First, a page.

These days, people have to google something if they want to remember the words to a poem or some other famous piece of literature. Heck, we even need Google to remember the capital of Vermont. In a recent article in the Atlantic Monthly, one writer makes the case that Google is making us dumber. And he’s probably right.
So today, we’re going reverse the trend of having to depend on the Google crutch by memorizing Rudyard Kipling’s poem If. Let’s get started.
Why Memorize Things
There are countless benefits to memorizing great poems and passages. Here are a few for consideration:
Improved writing. As you memorize great poetry and other worthy pieces of literature, you’ll be begin to internalize the rhythm and structure employed by some of the world’s greatest writers. Etching these things into your brain allows some of that magic to make it’s way into your own writing. Benjamin Franklin was a believer. According to his autobiography, Franklin set out to improve his writing by memorizing the works of writers he admired.
Increased vocabulary. In the course of memorizing, you’ll undoubtedly encounter words you’ve never seen or don’t know the meaning of. By memorizing the word within the context of the poem, it will be easier to recall its meaning and use it later than if you had tried to memorize the word alone.
A more interesting personality. I’ve always been impressed by that very rare man who can weave a snippet of a great speech or poem into a conversation. Being able to throw some inspiration from Wordsworth or a bit of wit from Twain into your conversations can definitely distinguish you as a gentleman of letters. The trick is to be discriminating when you start reciting stuff. If you do it too much or at the wrong times, you’ll just make yourself look like a pompous ass.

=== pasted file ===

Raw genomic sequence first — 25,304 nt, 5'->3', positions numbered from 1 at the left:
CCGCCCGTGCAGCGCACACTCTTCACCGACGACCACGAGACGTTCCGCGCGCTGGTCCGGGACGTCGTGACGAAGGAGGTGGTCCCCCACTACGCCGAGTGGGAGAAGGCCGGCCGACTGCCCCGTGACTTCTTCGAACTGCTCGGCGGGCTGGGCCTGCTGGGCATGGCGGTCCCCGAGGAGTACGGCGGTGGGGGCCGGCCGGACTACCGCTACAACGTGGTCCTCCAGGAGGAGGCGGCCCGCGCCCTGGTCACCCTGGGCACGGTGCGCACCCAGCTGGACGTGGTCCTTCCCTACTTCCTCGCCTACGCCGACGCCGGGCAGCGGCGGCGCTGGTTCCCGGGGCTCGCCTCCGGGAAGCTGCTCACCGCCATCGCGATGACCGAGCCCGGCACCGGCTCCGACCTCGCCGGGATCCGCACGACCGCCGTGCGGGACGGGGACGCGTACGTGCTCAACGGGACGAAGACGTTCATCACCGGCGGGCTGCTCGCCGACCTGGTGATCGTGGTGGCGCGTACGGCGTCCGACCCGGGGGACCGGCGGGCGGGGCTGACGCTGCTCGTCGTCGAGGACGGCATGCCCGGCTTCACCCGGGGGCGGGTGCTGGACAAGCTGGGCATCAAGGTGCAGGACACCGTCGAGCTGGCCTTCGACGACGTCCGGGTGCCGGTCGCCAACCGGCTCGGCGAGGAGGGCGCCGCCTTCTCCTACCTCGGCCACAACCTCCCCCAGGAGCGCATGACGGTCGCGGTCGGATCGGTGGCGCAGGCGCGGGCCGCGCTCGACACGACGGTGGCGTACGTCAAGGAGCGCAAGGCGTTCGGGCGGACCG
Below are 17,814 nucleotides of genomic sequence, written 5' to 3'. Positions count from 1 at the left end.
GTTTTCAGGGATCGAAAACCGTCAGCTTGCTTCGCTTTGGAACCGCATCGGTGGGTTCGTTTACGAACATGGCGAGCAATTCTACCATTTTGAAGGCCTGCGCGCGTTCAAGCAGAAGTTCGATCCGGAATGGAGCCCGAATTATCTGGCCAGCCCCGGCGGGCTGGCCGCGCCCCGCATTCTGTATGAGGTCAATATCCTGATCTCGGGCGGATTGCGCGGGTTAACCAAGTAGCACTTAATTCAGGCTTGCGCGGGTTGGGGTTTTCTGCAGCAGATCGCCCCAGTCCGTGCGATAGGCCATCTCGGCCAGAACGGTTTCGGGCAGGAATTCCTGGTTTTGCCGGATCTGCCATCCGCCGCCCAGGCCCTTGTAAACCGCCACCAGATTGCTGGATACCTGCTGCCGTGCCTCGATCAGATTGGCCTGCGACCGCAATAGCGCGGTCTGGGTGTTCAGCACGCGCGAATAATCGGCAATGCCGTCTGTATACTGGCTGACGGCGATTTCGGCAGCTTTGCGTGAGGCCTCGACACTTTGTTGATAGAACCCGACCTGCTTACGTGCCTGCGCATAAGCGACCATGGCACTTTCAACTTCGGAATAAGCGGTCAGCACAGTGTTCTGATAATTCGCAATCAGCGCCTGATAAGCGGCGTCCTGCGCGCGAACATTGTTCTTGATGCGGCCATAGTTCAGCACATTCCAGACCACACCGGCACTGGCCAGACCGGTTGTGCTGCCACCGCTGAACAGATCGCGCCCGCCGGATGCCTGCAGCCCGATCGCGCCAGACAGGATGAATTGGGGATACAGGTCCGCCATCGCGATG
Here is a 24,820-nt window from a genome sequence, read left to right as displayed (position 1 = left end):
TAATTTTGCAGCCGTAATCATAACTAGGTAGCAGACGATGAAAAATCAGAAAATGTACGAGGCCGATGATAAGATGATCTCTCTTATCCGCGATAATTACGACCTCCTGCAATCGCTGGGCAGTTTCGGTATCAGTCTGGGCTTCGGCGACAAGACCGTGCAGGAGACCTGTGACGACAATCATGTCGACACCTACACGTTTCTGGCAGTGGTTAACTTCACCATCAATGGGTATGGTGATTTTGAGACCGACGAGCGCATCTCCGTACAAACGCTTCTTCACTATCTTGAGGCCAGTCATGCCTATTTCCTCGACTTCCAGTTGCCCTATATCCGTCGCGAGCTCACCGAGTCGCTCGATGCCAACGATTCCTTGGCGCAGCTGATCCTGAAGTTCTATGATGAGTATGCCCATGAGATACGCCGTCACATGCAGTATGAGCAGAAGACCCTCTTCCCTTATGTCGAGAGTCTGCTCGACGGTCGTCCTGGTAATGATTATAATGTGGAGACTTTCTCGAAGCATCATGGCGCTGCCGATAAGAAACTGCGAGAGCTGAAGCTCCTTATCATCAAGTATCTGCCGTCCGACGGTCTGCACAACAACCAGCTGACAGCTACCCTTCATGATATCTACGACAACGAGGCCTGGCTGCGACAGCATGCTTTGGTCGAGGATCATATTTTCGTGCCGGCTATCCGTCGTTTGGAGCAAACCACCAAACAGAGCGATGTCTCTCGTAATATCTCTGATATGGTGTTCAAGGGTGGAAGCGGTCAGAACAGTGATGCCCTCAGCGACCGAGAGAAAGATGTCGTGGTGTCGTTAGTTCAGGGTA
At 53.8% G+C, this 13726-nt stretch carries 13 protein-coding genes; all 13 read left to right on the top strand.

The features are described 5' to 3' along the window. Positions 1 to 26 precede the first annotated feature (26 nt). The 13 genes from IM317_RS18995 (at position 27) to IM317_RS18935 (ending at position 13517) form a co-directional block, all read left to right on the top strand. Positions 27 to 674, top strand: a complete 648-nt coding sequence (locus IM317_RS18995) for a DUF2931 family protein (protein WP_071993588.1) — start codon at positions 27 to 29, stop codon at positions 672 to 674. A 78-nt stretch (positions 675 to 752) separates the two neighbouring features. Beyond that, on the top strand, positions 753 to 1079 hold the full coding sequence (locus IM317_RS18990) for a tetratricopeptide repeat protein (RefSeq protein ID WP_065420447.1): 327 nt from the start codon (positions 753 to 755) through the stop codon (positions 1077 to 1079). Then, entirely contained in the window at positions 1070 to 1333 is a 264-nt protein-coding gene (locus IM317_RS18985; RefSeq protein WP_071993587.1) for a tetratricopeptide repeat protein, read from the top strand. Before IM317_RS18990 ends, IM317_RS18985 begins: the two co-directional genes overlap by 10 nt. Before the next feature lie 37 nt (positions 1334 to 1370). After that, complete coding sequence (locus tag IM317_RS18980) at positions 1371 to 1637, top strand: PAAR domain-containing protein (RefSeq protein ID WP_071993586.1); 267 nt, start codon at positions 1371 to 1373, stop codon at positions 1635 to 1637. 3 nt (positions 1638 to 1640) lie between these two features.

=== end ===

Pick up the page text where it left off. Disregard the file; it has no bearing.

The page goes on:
A strengthened backbone. The most important benefit of memorizing passages from great works is that you’ll be storing up a treasure trove of wisdom and knowledge that you can immediately access when you need extra motivation to man up. Feeling a little nervous while you’re waiting in the lobby for a job interview? Recite Theodore Roosevelt’s “Man in the Arena” to yourself. Perhaps you’ve been put in a leadership position and need to get psyched up to lead your group to success. Mull over the words to the “St. Crispen’s Day” speech. There’s probably a poem or a great speech that can be used to motivate you for any facet of your life.